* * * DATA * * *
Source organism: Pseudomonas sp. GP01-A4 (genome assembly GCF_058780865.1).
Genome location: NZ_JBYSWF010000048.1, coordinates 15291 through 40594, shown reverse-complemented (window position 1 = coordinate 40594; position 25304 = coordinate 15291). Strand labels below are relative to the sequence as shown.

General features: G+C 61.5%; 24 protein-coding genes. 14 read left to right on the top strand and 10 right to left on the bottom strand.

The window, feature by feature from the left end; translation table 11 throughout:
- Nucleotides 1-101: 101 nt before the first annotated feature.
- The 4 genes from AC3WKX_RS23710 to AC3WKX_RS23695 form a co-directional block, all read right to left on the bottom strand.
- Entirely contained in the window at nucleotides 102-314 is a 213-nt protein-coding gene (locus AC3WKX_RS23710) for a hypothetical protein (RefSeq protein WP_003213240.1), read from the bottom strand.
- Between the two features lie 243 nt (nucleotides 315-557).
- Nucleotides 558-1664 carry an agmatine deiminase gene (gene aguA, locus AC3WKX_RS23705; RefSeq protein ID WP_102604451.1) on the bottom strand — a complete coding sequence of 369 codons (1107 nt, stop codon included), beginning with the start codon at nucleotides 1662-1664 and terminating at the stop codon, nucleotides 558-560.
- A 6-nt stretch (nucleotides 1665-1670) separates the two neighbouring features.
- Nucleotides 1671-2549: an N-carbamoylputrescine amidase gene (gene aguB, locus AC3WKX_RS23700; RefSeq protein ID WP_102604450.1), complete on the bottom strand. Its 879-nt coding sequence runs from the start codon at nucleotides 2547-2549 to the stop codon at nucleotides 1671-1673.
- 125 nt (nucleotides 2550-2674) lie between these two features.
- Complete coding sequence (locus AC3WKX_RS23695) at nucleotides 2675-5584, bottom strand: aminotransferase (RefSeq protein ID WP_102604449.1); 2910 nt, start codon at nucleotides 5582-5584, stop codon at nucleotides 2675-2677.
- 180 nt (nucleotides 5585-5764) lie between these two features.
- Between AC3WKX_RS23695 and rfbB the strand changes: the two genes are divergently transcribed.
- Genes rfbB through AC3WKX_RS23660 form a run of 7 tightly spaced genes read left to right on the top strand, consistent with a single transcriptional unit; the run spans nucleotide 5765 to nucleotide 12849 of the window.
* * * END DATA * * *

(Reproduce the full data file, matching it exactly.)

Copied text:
Source organism: Pseudomonas sp. GP01-A4 (genome assembly GCF_058780865.1).
Genome location: NZ_JBYSWF010000048.1, coordinates 15291 through 40594, shown reverse-complemented (window position 1 = coordinate 40594; position 25304 = coordinate 15291). Strand labels below are relative to the sequence as shown.

General features: G+C 61.5%; 24 protein-coding genes. 14 read left to right on the top strand and 10 right to left on the bottom strand.

The window, feature by feature from the left end; translation table 11 throughout:
- Nucleotides 1-101: 101 nt before the first annotated feature.
- The 4 genes from AC3WKX_RS23710 to AC3WKX_RS23695 form a co-directional block, all read right to left on the bottom strand.
- Entirely contained in the window at nucleotides 102-314 is a 213-nt protein-coding gene (locus AC3WKX_RS23710) for a hypothetical protein (RefSeq protein WP_003213240.1), read from the bottom strand.
- Between the two features lie 243 nt (nucleotides 315-557).
- Nucleotides 558-1664 carry an agmatine deiminase gene (gene aguA, locus AC3WKX_RS23705; RefSeq protein ID WP_102604451.1) on the bottom strand — a complete coding sequence of 369 codons (1107 nt, stop codon included), beginning with the start codon at nucleotides 1662-1664 and terminating at the stop codon, nucleotides 558-560.
- A 6-nt stretch (nucleotides 1665-1670) separates the two neighbouring features.
- Nucleotides 1671-2549: an N-carbamoylputrescine amidase gene (gene aguB, locus AC3WKX_RS23700; RefSeq protein ID WP_102604450.1), complete on the bottom strand. Its 879-nt coding sequence runs from the start codon at nucleotides 2547-2549 to the stop codon at nucleotides 1671-1673.
- 125 nt (nucleotides 2550-2674) lie between these two features.
- Complete coding sequence (locus AC3WKX_RS23695) at nucleotides 2675-5584, bottom strand: aminotransferase (RefSeq protein ID WP_102604449.1); 2910 nt, start codon at nucleotides 5582-5584, stop codon at nucleotides 2675-2677.
- 180 nt (nucleotides 5585-5764) lie between these two features.
- Between AC3WKX_RS23695 and rfbB the strand changes: the two genes are divergently transcribed.
- Genes rfbB through AC3WKX_RS23660 form a run of 7 tightly spaced genes read left to right on the top strand, consistent with a single transcriptional unit; the run spans nucleotide 5765 to nucleotide 12849 of the window.